Government energy and economic experts expressed enthusiasm about the continued growth of ethanol markets and the potential of other renewable fuels at the American Farm Bureau Federation’s 88th annual meeting.
Keith Collins, USDA chief economist, addressed the booming demand for ethanol, while Carol Tombari of the Energy Department, emphasized the economic opportunities renewable fuels present to farmers and ranchers, as well as the potential to temper the impact of rising fuel costs with alternative energy sources.
Tombari said the United States’ reliance on foreign oil and an overextended system of electrical grids pose numerous risks to human health, the environment and domestic energy security.
She said while electric energy and the central station power plants used to produce it will always be part of the energy equation, by embracing alternatives, growers can improve their energy efficiency and perhaps even profit.
“There is no technology silver bullet,” Tombari said. “But is there a silver buckshot? Yes.”
Among the energy efficiency opportunities available to farmers are biomass energy produced from wood, crops and manure, and solar water and space heating.
Tombari also suggested farmers and ranchers consider harvesting wind for energy.
“Wind doesn’t always blow, but it is highly predictable,” she said.
Along with reducing energy costs on an operation, windmills can also be a business opportunity when farmers create cooperatives or even go solo in providing energy to others.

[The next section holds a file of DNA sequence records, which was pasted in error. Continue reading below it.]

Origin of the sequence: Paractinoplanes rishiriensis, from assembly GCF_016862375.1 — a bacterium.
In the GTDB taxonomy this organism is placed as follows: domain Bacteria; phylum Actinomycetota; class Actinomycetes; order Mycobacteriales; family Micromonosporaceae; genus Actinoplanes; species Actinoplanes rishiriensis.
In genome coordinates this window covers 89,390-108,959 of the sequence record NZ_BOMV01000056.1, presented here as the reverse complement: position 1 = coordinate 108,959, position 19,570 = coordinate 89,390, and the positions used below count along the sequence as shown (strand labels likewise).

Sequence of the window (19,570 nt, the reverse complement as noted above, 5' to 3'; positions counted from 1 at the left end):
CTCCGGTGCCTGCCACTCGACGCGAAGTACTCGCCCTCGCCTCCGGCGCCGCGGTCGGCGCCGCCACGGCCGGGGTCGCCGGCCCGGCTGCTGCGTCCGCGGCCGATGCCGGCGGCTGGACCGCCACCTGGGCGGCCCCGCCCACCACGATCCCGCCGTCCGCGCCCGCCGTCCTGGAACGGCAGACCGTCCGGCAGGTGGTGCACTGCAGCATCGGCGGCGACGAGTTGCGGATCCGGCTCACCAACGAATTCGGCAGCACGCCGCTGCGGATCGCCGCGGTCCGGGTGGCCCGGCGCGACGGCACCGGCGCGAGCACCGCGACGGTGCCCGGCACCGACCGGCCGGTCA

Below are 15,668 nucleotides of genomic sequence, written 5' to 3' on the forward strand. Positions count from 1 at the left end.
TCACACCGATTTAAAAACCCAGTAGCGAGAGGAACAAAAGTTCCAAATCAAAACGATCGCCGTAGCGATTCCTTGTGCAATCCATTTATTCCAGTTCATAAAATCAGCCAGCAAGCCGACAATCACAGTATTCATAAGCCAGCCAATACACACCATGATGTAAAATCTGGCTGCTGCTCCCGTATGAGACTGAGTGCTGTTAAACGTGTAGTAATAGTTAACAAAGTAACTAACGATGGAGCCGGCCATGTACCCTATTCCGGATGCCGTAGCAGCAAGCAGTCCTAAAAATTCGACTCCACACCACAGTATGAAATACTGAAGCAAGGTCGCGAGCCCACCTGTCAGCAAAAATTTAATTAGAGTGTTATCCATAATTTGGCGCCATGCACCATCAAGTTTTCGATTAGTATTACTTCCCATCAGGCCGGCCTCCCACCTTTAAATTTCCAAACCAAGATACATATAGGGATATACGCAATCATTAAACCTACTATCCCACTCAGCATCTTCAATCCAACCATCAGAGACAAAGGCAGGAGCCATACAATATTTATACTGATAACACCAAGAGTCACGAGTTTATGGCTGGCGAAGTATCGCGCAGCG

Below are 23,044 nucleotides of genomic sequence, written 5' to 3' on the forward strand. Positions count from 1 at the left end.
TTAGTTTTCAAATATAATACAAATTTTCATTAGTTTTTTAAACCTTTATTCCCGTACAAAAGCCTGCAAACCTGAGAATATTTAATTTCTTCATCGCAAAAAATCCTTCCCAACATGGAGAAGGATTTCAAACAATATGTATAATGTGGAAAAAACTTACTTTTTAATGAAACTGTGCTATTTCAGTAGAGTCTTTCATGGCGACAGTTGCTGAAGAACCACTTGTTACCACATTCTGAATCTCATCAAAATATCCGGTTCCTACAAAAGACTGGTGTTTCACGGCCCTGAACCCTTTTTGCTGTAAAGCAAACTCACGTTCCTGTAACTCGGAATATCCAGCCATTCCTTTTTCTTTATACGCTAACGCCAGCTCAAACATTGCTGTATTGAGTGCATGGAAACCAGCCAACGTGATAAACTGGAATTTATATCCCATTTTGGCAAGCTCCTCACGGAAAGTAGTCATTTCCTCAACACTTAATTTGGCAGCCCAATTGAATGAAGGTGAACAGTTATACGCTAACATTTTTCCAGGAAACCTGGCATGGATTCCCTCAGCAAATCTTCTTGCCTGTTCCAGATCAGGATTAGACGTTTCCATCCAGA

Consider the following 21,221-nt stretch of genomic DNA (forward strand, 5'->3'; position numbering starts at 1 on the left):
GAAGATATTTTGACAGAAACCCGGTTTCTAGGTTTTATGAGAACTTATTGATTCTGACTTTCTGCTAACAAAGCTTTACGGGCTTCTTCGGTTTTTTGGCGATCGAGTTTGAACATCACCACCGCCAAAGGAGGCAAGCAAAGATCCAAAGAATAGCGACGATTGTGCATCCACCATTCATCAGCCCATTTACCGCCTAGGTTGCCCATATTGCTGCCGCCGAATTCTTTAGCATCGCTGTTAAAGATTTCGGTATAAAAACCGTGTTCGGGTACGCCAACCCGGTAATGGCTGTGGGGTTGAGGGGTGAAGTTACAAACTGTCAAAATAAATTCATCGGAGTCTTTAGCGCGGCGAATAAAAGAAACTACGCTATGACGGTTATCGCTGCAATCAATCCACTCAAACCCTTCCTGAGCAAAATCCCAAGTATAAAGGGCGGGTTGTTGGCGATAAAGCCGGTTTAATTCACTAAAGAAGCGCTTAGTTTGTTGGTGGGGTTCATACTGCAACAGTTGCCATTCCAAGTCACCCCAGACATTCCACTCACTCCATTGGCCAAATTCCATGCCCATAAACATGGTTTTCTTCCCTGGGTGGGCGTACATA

Collins spoke in-depth about biofuels, particularly ethanol. “All of a sudden, this market is really taking off,” he said.
Not surprisingly, the resulting increased demand for corn has somewhat tightened corn stocks, driving prices up. “Usually, tight stocks are because of scaled-back production,” he noted. “Now it’s because of demand.”
While Collins was hesitant to predict future production levels, he pointed to the ramp-up in capacity in the last half of 2006, during which time capacity grew from 7.6 billion gallons to 11.4 billion gallons.
Collins said that ethanol returns will continue to be strong, encouraging production, but the next three to four years will be a critical period of adjustments in the ethanol industry, and in the livestock industry because of higher feed prices.
Collins said even during an unpredictable period of adjustment, there are some events that can be counted on. Among them are growth in corn yield per acre, more corn acreage, higher corn prices, the development of new economically feasible feedstocks and products replacing some corn or meal in feed.
“Dried distillers grains (DDGs) have to improve in quality and be more easily digested,” he said.
In an earlier session, Doug Rushing of Monsanto described a recently launched ethanol processing system that not only creates a new hog feed product, but produces improved DDGs.
The hog feed comes from lysine, which is extracted along with oil when the corn is processed for ethanol. The oil can be used as vegetable oil or for biodiesel. The process also results in 33 percent to 50 percent less DDGs. Rushing emphasized that the DDGs are higher quality than the byproduct of traditional ethanol corn processing.
The system, created by Renessen, a joint venture between Cargill and Monsanto, is being used at a recently opened pilot ethanol plant in Iowa.